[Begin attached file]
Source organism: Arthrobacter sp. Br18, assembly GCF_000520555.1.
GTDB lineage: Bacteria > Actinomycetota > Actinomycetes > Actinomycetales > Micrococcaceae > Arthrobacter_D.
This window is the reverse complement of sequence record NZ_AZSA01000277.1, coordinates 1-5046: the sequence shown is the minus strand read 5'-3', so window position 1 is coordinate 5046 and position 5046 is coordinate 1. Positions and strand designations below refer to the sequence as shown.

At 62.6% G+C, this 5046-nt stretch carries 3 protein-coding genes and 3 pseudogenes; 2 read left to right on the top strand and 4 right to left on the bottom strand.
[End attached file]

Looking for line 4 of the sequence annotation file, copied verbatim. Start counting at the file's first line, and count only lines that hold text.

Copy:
At 62.6% G+C, this 5046-nt stretch carries 3 protein-coding genes and 3 pseudogenes; 2 read left to right on the top strand and 4 right to left on the bottom strand.